This has been a difficult year for Plum Island residents, especially those living on Annapolis Way and Fordham Way. Still reeling from the impact of Superstorm Sandy and another surprisingly powerful storm late in 2012, Plum Island came into the year already struggling with severe beach erosion that threatened many of the homes resting on the edge of the Atlantic Ocean.
Several of those homes were then pushed to the brink in early February, when a blizzard swept through the area and washed what was left of the beach out to sea. The storm left a handful of Plum Island homes literally teetering on the edge, wrecking their porches and exposing their foundations to the sea, and the widely held fear was that if one more big storm hit, several homes would be washed out to sea.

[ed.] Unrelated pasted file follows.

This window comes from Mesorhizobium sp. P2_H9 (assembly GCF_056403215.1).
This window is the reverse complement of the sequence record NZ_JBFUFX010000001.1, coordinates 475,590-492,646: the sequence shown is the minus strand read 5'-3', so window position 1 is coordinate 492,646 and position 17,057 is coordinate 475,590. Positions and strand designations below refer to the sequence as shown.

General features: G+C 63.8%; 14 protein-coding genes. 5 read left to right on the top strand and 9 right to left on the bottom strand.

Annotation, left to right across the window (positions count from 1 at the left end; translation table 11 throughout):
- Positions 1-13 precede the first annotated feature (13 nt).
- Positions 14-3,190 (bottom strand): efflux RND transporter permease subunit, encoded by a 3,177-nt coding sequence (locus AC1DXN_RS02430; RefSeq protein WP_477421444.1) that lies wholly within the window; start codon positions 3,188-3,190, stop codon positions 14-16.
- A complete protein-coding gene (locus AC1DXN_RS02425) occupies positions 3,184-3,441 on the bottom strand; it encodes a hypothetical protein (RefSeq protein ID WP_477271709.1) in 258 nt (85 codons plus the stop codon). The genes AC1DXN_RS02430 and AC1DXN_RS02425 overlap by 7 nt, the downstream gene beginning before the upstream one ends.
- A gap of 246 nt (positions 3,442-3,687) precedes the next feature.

That fear proved to be well founded, as another nor’easter battered the coast in early March and proved to be a knockout blow for six houses, and left several others in peril. Two homes on Annapolis Way collapsed over the dune, a third was condemned after its foundation was compromised, and about a week later, three more homes on Fordham Way were torn down after it was determined they were damaged beyond repair. In the weeks and months following, homeowners met with elected officials and members of the state’s DEP to discuss ways to protect their properties and preserve the dunes on PI, including elevating their houses, sand mining, and biomimicry or placing thin wooden shakes into the earth in an attempt to stabilize the sand.
Several of the property owners whose homes were destroyed are considering selling their properties to the government rather than rebuilding.
In Newburyport, this year was marked by political strife, opposing views — and a desire to do something about those dirt parking lots.